GoEnnounce can play a significant role toward meeting those challenges. To be clear, GoEnnounce does not claim to be a standards-based assessment tracking system. However, by providing a platform to easily capture both reflections from students and the artifacts of their work and progress, it facilitates all of the challenges noted above.

In the early years, schools can leverage the digital citizenship lessons provided by GoEnnounce to both teach students how to use the platform, learn about what it means to be a good digital citizen, and a place to practice those skills. All the while, students are capturing moments of reflection and artifacts of their learning and progress. 

Students are, especially at this age, extremely malleable. We know that students “learn to do school”, and any habits that students carry with them into middle school are very likely taught by us, the educators, and by their families. At the same time, they are being influenced increasingly by the Internet and social media, even in their elementary school years.

By establishing, as a norm, that students choose the projects they find most valuable, reflect upon their learning, and for students to recognize the learning that takes place through the process of completing assignments and doing projects, we establish early that the student owns their learning. Yes, educators and schools are vital and of course maintain responsibility, but we also know that when students (and parents) are invested and actively engaged, the learning process is better. Further, GoEnnounce coupled with digital citizenship lessons and authentic practice establishes a norm of behavior that we want to see in ourselves and our students. Finally, by leveraging GoEnnounce to capture student reflections and learning artifacts, we now have the basis for engaging parents in the process as well as facilitating portfolio assessment for teachers. Both are usually hard to do, and GoEnnounce will make it easier.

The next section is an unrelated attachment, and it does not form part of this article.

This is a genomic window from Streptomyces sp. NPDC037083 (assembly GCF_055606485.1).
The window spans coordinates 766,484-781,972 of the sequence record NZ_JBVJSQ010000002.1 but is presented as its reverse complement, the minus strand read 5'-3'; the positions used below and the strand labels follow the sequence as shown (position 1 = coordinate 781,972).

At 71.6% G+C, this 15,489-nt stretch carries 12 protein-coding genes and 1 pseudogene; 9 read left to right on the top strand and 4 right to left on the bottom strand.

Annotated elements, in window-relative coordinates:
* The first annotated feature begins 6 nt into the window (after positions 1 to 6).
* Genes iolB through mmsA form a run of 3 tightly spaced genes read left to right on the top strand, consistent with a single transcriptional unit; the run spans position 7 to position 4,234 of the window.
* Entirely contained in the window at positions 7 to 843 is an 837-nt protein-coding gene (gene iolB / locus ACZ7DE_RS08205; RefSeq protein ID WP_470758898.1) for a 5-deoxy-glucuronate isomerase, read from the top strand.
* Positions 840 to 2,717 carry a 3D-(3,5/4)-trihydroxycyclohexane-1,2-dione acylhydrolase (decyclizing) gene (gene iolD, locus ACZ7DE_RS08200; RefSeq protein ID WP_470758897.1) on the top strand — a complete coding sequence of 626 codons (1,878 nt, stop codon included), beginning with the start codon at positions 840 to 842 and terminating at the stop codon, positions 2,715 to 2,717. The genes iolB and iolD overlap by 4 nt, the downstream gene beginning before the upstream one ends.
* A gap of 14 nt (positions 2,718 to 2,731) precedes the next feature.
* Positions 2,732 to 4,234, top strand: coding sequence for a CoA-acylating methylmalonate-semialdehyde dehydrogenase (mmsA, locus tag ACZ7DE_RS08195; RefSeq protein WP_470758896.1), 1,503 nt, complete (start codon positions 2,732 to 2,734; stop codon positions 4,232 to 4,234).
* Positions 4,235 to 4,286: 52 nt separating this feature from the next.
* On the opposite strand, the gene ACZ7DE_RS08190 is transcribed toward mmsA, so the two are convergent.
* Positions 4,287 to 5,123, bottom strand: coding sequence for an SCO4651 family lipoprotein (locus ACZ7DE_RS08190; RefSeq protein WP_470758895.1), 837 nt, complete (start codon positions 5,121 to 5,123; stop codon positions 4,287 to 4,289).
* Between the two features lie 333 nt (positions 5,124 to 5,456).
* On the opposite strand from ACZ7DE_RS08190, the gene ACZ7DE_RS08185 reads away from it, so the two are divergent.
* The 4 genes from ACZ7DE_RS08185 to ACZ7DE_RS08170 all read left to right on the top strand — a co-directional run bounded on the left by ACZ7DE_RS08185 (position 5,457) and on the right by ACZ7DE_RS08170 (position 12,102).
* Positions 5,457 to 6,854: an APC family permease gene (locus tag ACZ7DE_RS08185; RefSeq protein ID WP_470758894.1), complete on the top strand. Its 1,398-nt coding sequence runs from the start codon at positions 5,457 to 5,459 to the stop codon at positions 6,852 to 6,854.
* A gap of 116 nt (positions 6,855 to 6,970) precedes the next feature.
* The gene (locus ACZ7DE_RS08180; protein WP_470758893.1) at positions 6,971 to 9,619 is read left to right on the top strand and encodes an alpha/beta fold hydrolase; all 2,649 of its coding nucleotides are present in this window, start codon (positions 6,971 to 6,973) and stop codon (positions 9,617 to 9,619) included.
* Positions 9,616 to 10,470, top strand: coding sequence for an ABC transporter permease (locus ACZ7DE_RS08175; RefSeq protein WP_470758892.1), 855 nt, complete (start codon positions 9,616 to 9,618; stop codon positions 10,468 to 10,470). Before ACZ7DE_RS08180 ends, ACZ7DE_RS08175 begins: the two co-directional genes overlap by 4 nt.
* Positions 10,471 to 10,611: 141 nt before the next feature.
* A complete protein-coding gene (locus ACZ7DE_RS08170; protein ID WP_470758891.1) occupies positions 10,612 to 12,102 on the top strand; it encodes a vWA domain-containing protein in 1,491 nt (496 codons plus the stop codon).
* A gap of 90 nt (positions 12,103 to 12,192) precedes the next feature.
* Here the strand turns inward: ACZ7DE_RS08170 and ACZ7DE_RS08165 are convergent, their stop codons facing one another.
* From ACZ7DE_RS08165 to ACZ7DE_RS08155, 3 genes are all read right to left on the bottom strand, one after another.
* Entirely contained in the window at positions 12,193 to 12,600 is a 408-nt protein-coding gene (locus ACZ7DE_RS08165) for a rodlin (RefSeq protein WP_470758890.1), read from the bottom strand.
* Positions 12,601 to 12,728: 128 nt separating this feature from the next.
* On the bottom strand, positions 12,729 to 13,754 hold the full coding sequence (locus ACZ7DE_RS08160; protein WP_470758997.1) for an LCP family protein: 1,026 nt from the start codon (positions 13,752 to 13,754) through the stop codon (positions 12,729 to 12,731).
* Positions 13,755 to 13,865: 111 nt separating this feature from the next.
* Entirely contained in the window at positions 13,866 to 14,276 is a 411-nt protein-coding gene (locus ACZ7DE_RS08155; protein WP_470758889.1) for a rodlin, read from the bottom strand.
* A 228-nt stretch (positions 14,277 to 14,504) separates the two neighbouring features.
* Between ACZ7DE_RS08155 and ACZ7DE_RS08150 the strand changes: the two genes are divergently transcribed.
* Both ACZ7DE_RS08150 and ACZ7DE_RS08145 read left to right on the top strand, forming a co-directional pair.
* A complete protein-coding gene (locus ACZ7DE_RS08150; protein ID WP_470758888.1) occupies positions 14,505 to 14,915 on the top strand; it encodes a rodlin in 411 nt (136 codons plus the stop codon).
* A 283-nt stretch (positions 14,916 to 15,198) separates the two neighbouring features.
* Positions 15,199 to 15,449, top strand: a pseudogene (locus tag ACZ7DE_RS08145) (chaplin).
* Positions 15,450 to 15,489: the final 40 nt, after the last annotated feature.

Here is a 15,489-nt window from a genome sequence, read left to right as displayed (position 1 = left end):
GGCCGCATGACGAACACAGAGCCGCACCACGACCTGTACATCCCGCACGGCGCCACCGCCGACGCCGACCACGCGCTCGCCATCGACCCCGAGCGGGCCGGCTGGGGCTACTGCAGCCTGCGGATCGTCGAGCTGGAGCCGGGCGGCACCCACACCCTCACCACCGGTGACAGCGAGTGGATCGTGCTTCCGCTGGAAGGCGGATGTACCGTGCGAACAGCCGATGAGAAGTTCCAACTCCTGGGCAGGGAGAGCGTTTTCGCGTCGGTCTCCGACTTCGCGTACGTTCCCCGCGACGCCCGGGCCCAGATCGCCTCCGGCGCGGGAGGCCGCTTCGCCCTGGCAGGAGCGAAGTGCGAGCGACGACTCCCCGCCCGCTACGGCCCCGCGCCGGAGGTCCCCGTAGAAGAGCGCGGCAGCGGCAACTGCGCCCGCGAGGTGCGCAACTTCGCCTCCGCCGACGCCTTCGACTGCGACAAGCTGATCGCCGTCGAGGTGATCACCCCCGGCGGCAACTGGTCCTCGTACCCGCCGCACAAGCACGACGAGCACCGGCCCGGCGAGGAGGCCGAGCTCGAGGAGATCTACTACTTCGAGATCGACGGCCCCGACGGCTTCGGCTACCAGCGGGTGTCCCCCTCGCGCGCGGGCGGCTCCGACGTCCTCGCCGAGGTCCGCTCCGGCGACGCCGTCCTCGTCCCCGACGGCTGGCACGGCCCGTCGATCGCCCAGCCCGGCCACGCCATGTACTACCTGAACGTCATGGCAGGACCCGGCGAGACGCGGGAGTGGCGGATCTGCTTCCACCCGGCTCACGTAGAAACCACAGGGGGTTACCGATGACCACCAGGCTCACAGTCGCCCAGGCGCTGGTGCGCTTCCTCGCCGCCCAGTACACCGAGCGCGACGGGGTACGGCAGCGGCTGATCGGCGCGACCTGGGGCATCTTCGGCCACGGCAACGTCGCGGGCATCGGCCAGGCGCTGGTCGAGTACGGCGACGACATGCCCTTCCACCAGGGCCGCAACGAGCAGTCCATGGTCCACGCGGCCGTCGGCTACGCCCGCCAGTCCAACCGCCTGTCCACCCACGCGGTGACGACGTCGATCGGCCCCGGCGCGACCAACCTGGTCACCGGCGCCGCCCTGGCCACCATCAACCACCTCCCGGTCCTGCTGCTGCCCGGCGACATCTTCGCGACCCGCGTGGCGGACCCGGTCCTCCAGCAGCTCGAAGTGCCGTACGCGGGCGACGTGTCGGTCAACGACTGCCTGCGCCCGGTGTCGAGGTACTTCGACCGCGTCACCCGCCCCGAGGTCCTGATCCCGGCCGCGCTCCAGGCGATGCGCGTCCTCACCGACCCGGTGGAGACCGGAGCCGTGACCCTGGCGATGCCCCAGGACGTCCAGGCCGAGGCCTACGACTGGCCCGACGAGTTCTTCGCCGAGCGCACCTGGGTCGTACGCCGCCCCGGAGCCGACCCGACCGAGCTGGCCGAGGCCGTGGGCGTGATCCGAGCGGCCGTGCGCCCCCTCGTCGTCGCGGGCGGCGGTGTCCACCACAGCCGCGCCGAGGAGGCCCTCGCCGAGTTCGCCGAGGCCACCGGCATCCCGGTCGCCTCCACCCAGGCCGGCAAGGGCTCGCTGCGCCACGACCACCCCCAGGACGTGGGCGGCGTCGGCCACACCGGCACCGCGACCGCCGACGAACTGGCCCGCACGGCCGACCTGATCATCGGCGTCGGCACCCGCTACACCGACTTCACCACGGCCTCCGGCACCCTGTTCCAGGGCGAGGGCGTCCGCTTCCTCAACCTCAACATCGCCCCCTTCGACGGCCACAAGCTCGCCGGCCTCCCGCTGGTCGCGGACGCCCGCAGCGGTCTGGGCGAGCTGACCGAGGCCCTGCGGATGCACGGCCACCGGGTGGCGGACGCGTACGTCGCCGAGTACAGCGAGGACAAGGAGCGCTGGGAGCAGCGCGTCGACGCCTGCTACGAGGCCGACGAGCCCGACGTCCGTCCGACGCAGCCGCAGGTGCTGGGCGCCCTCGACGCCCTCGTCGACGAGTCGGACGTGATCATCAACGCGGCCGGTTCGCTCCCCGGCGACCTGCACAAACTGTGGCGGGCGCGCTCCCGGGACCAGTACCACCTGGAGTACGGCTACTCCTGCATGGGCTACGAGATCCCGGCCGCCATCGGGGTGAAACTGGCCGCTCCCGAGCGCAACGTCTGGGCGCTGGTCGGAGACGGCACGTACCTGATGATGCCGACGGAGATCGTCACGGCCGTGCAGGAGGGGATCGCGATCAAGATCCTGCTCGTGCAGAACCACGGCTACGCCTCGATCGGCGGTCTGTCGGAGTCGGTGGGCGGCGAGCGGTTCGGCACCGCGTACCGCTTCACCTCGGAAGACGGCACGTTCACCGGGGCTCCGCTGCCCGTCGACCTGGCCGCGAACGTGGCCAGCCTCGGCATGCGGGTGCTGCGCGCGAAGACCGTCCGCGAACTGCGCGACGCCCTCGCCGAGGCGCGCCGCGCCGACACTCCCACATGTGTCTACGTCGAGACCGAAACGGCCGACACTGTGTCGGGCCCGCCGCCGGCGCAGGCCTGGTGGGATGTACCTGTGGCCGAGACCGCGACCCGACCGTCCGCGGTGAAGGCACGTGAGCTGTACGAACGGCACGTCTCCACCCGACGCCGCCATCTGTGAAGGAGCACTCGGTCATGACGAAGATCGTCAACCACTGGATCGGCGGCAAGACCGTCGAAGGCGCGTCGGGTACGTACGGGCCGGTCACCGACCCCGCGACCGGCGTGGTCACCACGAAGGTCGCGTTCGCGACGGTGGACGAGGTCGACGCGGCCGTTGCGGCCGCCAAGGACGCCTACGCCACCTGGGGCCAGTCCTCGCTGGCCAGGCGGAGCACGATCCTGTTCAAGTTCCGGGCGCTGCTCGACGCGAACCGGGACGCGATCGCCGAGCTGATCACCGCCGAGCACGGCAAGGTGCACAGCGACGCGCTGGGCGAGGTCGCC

As students age into their secondary years, the on-going process of capturing student reflections and artifacts, ideally, is completely normalized. At this age, a district could decide to expand the sharing capacity of the platform. In the elementary grades, the district may have limited sharing of portfolios to teachers and parents only (and grandparents and other family as chosen by the family). This walled-garden approach allows students (and the parents) time to become accustomed to how the platform functions, encouraging their student, and interacting with teachers about their student’s progress. In the middle grades, the district could allow the students to see their peers’ portfolios including the capacity to comment about each others’ work to each other just as teachers and family have been doing so during the elementary years.